[0029] The topology maps 204 and 208 as in FIGS. 2B-2C illustrate the desired software configuration and the current software configuration for the switch. The topology maps 204 and 208 include an identifier (e.g., 5900AF-48XG-4Q), type of functionality for the component (e.g., SWITCH), a version of the desired software and current software (e.g., 6.2 and 5.2), and dependencies for that component relative to other components (COMP 1, COMP3A). These topology maps 204 and 208 are compared to recognize whether the software configurations include a difference to the versions of the software. In this case, there is a difference between the desired version of software the current version of software. As such, upon identification of the difference, the component is identified for the upgrade.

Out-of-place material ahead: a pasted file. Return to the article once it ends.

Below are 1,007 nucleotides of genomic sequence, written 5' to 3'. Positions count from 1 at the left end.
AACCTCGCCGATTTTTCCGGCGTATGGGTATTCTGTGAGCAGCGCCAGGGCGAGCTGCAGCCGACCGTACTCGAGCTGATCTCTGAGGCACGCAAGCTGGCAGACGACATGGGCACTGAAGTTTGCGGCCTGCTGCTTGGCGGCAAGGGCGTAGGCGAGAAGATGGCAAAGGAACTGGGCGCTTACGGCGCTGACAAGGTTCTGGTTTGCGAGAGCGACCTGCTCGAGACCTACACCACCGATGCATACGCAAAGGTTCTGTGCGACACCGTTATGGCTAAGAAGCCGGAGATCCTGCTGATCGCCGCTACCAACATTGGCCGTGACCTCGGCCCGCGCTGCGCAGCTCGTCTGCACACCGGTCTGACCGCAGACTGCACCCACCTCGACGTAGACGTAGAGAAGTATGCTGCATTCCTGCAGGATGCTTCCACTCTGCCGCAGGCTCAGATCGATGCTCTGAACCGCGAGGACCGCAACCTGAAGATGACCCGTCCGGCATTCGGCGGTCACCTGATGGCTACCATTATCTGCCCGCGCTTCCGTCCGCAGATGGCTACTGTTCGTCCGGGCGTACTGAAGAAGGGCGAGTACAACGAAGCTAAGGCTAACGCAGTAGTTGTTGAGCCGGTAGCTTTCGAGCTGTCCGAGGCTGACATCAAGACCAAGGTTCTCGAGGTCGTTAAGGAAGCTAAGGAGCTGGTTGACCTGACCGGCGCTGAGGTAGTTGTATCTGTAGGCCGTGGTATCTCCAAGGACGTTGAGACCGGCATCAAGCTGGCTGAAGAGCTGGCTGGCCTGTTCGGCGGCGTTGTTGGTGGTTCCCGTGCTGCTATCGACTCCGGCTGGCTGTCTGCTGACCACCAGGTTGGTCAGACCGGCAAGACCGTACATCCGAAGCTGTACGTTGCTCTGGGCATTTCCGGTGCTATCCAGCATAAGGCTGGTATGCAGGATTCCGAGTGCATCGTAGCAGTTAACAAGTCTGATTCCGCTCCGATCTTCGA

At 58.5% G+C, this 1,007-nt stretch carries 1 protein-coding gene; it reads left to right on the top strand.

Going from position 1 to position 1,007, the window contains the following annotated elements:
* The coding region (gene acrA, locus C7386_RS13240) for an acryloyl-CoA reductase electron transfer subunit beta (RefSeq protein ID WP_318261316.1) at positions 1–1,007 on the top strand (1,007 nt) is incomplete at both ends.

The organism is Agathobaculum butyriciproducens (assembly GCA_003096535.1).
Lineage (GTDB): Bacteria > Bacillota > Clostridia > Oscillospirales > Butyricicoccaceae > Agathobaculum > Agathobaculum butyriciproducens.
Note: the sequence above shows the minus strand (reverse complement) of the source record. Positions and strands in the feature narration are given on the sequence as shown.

[0030] FIG. 3 is a flowchart of an example method, executable by a computing device, to receive a first topology map and access a first topology map. The first topology map describes a desired software configuration to at least one of multiple components in a system. The second topology map describes a current software configuration to the at least one of multiple components. The computing device uses the first topology map and the second topology map to determine if these software configurations differ. If the computing device determines these software configurations differ, this indicates the at least one of multiple components should be upgraded. Determining the software configurations differ, the computing device proceeds to identify the at least one of multiple components which should be upgraded. If the computing device determines the software configurations do not differ, the computing device does not identifying the at least one of multiple components for upgrade. In discussing FIG. 3, references may be made to the components in FIGS. 1-2 to provide contextual examples. For example, the processor 102 as in FIG. 1 executes operations 302-310 for identifying which components to upgrade within the computing system based upon determining a difference exists between the desired software configuration and the current software configuration. In another example, a computing system as in FIG. 1 executes operations 302-310. Further, although FIG. 3 is described as implemented by the processor 102, it may be executed on other suitable components. For example, FIG. 3 may be implemented in the form of executable instructions on a machine-readable storage medium 604 as in FIG. 6.